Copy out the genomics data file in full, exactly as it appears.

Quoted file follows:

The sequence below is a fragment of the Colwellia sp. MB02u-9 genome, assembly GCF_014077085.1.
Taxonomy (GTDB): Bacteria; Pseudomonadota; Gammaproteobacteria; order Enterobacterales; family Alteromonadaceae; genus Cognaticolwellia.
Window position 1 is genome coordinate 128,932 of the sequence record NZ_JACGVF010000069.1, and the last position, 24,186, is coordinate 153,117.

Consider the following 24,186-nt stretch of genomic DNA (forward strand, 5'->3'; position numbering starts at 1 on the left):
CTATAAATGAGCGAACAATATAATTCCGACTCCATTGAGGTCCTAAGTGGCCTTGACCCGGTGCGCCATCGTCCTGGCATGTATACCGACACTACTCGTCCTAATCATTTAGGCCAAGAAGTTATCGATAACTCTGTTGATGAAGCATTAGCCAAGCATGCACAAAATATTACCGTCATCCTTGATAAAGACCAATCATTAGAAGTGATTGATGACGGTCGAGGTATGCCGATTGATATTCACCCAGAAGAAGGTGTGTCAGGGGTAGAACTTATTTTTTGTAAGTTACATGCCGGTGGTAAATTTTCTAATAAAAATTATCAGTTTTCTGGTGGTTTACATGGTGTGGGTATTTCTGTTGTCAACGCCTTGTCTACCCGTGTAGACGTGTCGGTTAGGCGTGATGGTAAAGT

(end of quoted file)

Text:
The sequence below is a fragment of the Colwellia sp. MB02u-9 genome, assembly GCF_014077085.1.
Taxonomy (GTDB): Bacteria; Pseudomonadota; Gammaproteobacteria; order Enterobacterales; family Alteromonadaceae; genus Cognaticolwellia.
Window position 1 is genome coordinate 128,932 of the sequence record NZ_JACGVF010000069.1, and the last position, 24,186, is coordinate 153,117.

Consider the following 24,186-nt stretch of genomic DNA (forward strand, 5'->3'; position numbering starts at 1 on the left):
CTATAAATGAGCGAACAATATAATTCCGACTCCATTGAGGTCCTAAGTGGCCTTGACCCGGTGCGCCATCGTCCTGGCATGTATACCGACACTACTCGTCCTAATCATTTAGGCCAAGAAGTTATCGATAACTCTGTTGATGAAGCATTAGCCAAGCATGCACAAAATATTACCGTCATCCTTGATAAAGACCAATCATTAGAAGTGATTGATGACGGTCGAGGTATGCCGATTGATATTCACCCAGAAGAAGGTGTGTCAGGGGTAGAACTTATTTTTTGTAAGTTACATGCCGGTGGTAAATTTTCTAATAAAAATTATCAGTTTTCTGGTGGTTTACATGGTGTGGGTATTTCTGTTGTCAACGCCTTGTCTACCCGTGTAGACGTGTCGGTTAGGCGTGATGGTAAAGT